Arts and Entertainment
The beat is on: Alfred Doda, Gjevat Kelmendi and Orli Shuka in ‘Hyena’
filmReview: Hyena takes corruption and sleaziness to a truly epic level
Latest stories from i100
Have you tried new the Independent Digital Edition apps?
Independent Dating
and  

By clicking 'Search' you
are agreeing to our
Terms of Use.

ES Rentals

    iJobs Job Widget
    iJobs General

    Ashdown Group: Senior VMware Platform Engineer - VMware / SAN / Tier3 DC

    £45000 - £55000 per annum + benefits: Ashdown Group: Senior VMware Platform En...

    Recruitment Genius: Purchasing Assistant

    £10000 - £16000 per annum: Recruitment Genius: A distributor of specialist ele...

    Recruitment Genius: Sales Ledger Assistant

    £17000 - £19000 per annum: Recruitment Genius: A distributor of specialist ele...

    Ashdown Group: Automated Tester / Test Analyst - .Net / SQL - Cheshire

    £32000 per annum + pension, healthcare & 23 days holiday: Ashdown Group: A gro...

    Day In a Page

    Homeless Veterans campaign: Donations hit record-breaking £1m target after £300,000 gift from Lloyds Bank

    Homeless Veterans campaign

    Donations hit record-breaking £1m target after huge gift from Lloyds Bank
    Flight MH370 a year on: Lost without a trace – but the search goes on

    Lost without a trace

    But, a year on, the search continues for Flight MH370
    Germany's spymasters left red-faced after thieves break into brand new secret service HQ and steal taps

    Germany's spy HQ springs a leak

    Thieves break into new €1.5bn complex... to steal taps
    International Women's Day 2015: Celebrating the whirlwind wit of Simone de Beauvoir

    Whirlwind wit of Simone de Beauvoir

    Simone de Beauvoir's seminal feminist polemic, 'The Second Sex', has been published in short-form for International Women's Day
    Mark Zuckerberg’s hiring policy might suit him – but it wouldn’t work for me

    Mark Zuckerberg’s hiring policy might suit him – but it wouldn’t work for me

    Why would I want to employ someone I’d be happy to have as my boss, asks Simon Kelner
    Confessions of a planespotter: With three Britons under arrest in the UAE, the perils have never been more apparent

    Confessions of a planespotter

    With three Britons under arrest in the UAE, the perils have never been more apparent. Sam Masters explains the appeal
    Russia's gulag museum 'makes no mention' of Stalin's atrocities

    Russia's gulag museum

    Ministry of Culture-run site 'makes no mention' of Stalin's atrocities
    The big fresh food con: Alarming truth behind the chocolate muffin that won't decay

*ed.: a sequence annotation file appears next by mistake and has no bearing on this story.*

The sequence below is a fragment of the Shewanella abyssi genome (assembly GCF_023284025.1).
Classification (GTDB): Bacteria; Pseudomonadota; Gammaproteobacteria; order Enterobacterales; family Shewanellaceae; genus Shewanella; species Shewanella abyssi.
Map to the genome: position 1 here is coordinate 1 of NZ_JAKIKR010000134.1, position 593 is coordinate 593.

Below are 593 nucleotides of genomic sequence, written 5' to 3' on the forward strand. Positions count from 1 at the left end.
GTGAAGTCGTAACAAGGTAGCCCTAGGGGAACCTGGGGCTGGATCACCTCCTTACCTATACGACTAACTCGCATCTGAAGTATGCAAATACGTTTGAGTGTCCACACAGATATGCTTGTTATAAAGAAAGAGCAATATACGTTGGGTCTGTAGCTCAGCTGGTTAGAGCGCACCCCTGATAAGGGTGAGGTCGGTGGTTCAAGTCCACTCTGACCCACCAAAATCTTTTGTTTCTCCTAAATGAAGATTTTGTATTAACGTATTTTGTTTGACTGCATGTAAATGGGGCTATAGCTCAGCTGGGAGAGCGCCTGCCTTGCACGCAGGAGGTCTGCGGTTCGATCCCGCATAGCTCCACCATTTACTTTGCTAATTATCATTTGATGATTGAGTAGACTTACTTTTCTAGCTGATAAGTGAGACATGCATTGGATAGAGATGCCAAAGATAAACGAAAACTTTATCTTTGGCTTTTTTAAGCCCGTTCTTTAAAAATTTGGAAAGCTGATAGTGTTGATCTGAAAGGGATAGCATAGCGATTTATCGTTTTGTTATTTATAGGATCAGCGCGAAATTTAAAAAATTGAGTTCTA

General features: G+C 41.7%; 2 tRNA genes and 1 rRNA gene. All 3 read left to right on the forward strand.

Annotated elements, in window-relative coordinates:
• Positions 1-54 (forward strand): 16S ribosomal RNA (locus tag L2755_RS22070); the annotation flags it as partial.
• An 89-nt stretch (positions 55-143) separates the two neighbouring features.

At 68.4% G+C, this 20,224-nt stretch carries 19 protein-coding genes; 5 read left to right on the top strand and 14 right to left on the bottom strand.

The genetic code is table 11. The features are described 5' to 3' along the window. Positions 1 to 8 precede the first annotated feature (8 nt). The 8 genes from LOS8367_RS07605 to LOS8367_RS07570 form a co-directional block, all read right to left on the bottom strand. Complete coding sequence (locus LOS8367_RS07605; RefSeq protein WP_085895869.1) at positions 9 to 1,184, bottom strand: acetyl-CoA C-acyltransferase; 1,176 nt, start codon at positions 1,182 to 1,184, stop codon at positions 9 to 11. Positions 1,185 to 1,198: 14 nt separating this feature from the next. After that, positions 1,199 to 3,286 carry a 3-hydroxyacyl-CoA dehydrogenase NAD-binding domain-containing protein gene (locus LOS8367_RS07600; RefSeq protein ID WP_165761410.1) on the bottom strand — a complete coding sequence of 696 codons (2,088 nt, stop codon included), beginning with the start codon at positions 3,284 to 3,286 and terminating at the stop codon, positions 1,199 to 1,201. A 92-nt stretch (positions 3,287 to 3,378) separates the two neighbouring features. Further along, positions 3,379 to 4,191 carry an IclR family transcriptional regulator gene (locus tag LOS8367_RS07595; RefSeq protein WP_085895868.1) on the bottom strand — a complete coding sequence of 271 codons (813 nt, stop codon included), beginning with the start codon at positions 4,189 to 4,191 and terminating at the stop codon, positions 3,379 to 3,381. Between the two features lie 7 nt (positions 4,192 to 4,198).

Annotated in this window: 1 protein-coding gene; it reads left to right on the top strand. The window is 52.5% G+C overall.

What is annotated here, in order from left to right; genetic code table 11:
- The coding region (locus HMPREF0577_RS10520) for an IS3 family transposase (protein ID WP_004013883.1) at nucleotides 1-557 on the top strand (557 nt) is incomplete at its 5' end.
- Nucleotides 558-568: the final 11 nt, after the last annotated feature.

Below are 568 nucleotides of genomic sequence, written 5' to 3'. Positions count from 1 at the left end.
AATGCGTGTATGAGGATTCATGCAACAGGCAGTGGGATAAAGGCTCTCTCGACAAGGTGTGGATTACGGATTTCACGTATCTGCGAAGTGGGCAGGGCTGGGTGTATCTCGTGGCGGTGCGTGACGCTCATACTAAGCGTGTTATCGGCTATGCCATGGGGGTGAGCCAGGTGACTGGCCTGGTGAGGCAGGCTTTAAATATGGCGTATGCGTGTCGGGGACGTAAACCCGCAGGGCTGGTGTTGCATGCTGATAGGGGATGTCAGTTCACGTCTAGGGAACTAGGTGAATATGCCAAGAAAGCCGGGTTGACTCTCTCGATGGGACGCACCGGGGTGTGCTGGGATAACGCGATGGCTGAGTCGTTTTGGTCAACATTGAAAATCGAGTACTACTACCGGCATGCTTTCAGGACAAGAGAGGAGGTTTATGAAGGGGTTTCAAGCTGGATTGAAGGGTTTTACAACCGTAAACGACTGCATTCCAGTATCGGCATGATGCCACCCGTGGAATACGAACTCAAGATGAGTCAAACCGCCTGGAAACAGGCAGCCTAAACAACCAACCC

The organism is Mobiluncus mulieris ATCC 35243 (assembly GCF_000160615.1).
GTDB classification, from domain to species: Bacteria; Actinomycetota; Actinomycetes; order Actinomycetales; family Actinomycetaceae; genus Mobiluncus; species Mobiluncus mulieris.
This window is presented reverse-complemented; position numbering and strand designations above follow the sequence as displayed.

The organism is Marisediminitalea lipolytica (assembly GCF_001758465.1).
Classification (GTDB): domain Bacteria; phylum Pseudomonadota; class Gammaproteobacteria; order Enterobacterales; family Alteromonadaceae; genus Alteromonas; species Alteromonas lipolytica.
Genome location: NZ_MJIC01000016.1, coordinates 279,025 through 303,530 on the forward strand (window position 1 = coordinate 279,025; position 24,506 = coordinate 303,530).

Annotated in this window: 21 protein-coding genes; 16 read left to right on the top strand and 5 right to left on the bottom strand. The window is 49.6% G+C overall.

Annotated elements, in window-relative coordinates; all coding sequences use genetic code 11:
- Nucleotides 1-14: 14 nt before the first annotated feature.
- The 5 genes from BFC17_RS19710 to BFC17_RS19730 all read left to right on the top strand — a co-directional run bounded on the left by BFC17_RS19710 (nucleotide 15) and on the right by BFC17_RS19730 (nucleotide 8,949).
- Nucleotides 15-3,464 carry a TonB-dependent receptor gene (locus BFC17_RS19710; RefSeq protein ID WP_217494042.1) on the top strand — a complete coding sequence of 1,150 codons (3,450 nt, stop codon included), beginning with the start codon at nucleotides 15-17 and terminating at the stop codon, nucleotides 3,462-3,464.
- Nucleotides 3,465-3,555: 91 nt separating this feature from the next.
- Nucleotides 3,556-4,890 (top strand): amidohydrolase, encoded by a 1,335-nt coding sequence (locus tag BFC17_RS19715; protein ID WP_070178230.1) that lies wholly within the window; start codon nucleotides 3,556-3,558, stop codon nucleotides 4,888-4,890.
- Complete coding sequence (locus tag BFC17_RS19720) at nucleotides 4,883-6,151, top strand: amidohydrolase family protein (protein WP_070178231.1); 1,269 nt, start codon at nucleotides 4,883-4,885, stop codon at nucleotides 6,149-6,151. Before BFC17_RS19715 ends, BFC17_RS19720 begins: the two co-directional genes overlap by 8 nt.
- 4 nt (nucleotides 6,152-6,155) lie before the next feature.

The big fresh food con

    Joanna Blythman reveals the alarming truth behind the chocolate muffin that won't decay
    Virginia Ironside was my landlady: What is it like to live with an agony aunt on call 24/7?

    Virginia Ironside was my landlady

    Tim Willis reveals what it's like to live with an agony aunt on call 24/7
    Paris Fashion Week 2015: The wit and wisdom of Manish Arora's exercise in high camp

    Paris Fashion Week 2015

    The wit and wisdom of Manish Arora's exercise in high camp
    8 best workout DVDs

    8 best workout DVDs

    If your 'New Year new you' regime hasn’t lasted beyond February, why not try working out from home?
    Miguel Layun interview: From the Azteca to Vicarage Road with a million followers

    From the Azteca to Vicarage Road with a million followers

    Miguel Layun is a star in Mexico where he was criticised for leaving to join Watford. But he says he sees the bigger picture
    Frank Warren column: Amir Khan ready to meet winner of Floyd Mayweather v Manny Pacquiao

    Khan ready to meet winner of Mayweather v Pacquiao

    The Bolton fighter is unlikely to take on Kell Brook with two superstar opponents on the horizon, says Frank Warren
    War with Isis: Iraq's government fights to win back Tikrit from militants - but then what?

    Baghdad fights to win back Tikrit from Isis – but then what?

    Patrick Cockburn reports from Kirkuk on a conflict which sectarianism has made intractable
    Living with Alzheimer's: What is it really like to be diagnosed with early-onset dementia?

    What is it like to live with Alzheimer's?

    Depicting early-onset Alzheimer's, the film 'Still Alice' had a profound effect on Joy Watson, who lives with the illness. She tells Kate Hilpern how she's coped with the diagnosis